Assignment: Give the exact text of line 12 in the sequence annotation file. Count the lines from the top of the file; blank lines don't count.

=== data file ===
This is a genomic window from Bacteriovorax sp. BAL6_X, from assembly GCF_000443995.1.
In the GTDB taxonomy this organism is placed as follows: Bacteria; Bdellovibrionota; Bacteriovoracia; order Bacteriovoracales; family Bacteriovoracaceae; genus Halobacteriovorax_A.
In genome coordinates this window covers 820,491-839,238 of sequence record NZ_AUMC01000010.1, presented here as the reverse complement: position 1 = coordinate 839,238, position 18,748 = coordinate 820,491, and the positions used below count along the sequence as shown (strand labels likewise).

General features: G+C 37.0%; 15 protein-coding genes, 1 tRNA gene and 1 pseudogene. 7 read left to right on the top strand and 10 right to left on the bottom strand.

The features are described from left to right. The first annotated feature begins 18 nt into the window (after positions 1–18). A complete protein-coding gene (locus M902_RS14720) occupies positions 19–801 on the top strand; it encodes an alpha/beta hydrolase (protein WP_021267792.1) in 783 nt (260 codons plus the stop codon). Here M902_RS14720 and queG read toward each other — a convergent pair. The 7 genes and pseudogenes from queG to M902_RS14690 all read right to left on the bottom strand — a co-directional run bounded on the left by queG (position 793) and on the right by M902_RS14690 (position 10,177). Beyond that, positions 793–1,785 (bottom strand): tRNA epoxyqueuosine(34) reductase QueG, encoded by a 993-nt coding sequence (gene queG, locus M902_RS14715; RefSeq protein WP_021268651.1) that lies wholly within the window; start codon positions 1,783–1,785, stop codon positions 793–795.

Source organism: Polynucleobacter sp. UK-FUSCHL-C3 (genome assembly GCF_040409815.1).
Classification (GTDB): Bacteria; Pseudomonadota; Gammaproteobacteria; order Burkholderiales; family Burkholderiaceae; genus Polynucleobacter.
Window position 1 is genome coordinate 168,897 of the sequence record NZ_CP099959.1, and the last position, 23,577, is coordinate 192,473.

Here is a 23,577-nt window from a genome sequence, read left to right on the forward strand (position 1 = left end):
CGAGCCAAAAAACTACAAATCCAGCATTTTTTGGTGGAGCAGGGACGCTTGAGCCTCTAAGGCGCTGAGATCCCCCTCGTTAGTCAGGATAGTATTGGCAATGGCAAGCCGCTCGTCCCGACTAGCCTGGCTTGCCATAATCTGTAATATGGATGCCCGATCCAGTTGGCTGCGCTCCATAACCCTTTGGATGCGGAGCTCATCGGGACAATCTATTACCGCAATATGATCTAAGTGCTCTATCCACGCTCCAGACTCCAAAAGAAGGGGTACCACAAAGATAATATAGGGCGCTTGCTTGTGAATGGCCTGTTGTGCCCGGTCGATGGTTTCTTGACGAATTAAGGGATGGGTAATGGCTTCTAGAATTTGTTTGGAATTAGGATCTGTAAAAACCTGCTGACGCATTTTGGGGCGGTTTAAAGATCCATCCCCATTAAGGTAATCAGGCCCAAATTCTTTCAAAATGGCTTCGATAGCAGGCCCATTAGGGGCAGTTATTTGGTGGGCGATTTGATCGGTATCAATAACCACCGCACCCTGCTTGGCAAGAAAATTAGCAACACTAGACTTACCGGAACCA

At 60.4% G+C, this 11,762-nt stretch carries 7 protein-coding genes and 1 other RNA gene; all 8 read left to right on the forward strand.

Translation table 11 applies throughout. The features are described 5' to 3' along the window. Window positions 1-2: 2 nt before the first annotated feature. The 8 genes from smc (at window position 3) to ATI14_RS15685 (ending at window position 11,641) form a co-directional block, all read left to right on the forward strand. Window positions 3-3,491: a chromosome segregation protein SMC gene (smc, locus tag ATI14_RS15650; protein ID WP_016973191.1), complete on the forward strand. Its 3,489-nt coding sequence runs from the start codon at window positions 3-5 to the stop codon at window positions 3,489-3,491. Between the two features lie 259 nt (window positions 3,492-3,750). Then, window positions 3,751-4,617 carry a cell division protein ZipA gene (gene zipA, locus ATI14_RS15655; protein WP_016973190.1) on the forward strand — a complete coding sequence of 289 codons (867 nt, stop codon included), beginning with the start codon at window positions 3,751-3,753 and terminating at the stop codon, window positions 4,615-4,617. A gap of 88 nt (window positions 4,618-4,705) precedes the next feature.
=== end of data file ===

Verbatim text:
Translation table 11 applies throughout. The features are described 5' to 3' along the window. Window positions 1-2: 2 nt before the first annotated feature. The 8 genes from smc (at window position 3) to ATI14_RS15685 (ending at window position 11,641) form a co-directional block, all read left to right on the forward strand. Window positions 3-3,491: a chromosome segregation protein SMC gene (smc, locus tag ATI14_RS15650; protein ID WP_016973191.1), complete on the forward strand. Its 3,489-nt coding sequence runs from the start codon at window positions 3-5 to the stop codon at window positions 3,489-3,491. Between the two features lie 259 nt (window positions 3,492-3,750). Then, window positions 3,751-4,617 carry a cell division protein ZipA gene (gene zipA, locus ATI14_RS15655; protein WP_016973190.1) on the forward strand — a complete coding sequence of 289 codons (867 nt, stop codon included), beginning with the start codon at window positions 3,751-3,753 and terminating at the stop codon, window positions 4,615-4,617. A gap of 88 nt (window positions 4,618-4,705) precedes the next feature.